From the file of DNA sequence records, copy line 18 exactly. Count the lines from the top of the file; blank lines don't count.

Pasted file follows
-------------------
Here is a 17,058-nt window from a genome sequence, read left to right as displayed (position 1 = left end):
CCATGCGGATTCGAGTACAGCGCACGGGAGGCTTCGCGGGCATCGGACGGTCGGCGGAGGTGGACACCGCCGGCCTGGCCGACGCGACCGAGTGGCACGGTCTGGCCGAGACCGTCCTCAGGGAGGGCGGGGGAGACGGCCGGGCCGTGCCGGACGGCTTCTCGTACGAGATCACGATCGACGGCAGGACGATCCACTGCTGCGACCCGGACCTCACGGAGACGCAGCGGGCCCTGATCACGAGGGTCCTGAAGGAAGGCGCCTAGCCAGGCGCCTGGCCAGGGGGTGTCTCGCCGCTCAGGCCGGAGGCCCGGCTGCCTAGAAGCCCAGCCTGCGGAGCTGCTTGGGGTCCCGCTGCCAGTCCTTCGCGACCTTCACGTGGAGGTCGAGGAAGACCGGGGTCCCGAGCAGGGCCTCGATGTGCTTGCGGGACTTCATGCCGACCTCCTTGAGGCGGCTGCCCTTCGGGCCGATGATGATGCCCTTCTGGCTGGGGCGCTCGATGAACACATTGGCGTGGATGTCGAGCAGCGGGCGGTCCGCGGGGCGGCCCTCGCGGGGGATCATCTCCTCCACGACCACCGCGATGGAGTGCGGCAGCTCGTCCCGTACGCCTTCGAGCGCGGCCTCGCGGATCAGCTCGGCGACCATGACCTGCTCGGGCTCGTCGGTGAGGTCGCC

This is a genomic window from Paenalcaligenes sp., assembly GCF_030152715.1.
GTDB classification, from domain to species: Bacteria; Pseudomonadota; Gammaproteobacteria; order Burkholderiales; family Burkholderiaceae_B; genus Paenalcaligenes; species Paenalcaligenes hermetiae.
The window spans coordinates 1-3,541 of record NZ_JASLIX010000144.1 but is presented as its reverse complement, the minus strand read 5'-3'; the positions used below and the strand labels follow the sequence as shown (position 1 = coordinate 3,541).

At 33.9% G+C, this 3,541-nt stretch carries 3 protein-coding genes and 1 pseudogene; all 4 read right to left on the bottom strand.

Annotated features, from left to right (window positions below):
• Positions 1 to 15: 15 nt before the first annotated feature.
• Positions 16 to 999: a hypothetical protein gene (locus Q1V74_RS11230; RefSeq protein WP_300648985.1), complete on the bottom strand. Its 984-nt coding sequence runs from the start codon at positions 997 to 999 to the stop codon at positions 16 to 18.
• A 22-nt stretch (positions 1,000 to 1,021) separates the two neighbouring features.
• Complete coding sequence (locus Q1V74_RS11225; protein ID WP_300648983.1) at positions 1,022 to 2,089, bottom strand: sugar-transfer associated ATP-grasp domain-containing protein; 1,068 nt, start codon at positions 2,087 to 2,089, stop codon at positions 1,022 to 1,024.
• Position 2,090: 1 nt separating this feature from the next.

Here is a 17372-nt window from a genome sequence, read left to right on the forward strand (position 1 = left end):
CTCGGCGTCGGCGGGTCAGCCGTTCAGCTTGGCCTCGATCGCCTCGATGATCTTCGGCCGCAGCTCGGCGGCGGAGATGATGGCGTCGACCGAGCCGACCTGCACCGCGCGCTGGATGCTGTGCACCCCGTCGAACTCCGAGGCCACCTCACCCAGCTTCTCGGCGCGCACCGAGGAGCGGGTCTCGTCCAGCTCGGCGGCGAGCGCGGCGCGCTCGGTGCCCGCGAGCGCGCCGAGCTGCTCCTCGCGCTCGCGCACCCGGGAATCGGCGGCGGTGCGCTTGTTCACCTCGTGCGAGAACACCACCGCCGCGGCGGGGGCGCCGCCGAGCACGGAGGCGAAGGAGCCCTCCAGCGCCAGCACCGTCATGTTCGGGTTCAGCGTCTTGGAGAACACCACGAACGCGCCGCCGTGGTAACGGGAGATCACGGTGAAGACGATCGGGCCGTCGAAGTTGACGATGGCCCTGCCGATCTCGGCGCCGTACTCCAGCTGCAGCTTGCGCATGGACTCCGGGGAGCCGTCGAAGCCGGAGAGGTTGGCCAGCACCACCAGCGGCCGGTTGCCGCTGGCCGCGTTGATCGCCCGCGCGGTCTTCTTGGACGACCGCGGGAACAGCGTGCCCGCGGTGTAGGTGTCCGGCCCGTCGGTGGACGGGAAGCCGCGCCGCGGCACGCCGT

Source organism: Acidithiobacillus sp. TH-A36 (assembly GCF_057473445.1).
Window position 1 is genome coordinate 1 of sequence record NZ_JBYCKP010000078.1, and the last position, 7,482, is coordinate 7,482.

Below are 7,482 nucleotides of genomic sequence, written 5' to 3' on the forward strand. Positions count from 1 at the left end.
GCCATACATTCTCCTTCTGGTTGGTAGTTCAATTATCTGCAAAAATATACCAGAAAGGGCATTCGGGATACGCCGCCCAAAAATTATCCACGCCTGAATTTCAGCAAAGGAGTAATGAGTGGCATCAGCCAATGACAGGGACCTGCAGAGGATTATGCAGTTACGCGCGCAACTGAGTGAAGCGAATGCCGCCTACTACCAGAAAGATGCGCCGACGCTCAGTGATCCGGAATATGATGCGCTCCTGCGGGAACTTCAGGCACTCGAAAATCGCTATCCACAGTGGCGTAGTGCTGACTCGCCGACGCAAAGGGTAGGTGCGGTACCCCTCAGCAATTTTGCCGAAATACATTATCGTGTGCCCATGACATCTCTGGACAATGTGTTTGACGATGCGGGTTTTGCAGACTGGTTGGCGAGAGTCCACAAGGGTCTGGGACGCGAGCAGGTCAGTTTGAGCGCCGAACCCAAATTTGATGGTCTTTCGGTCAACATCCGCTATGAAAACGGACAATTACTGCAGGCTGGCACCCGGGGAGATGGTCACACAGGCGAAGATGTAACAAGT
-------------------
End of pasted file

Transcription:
GCCATACATTCTCCTTCTGGTTGGTAGTTCAATTATCTGCAAAAATATACCAGAAAGGGCATTCGGGATACGCCGCCCAAAAATTATCCACGCCTGAATTTCAGCAAAGGAGTAATGAGTGGCATCAGCCAATGACAGGGACCTGCAGAGGATTATGCAGTTACGCGCGCAACTGAGTGAAGCGAATGCCGCCTACTACCAGAAAGATGCGCCGACGCTCAGTGATCCGGAATATGATGCGCTCCTGCGGGAACTTCAGGCACTCGAAAATCGCTATCCACAGTGGCGTAGTGCTGACTCGCCGACGCAAAGGGTAGGTGCGGTACCCCTCAGCAATTTTGCCGAAATACATTATCGTGTGCCCATGACATCTCTGGACAATGTGTTTGACGATGCGGGTTTTGCAGACTGGTTGGCGAGAGTCCACAAGGGTCTGGGACGCGAGCAGGTCAGTTTGAGCGCCGAACCCAAATTTGATGGTCTTTCGGTCAACATCCGCTATGAAAACGGACAATTACTGCAGGCTGGCACCCGGGGAGATGGTCACACAGGCGAAGATGTAACAAGT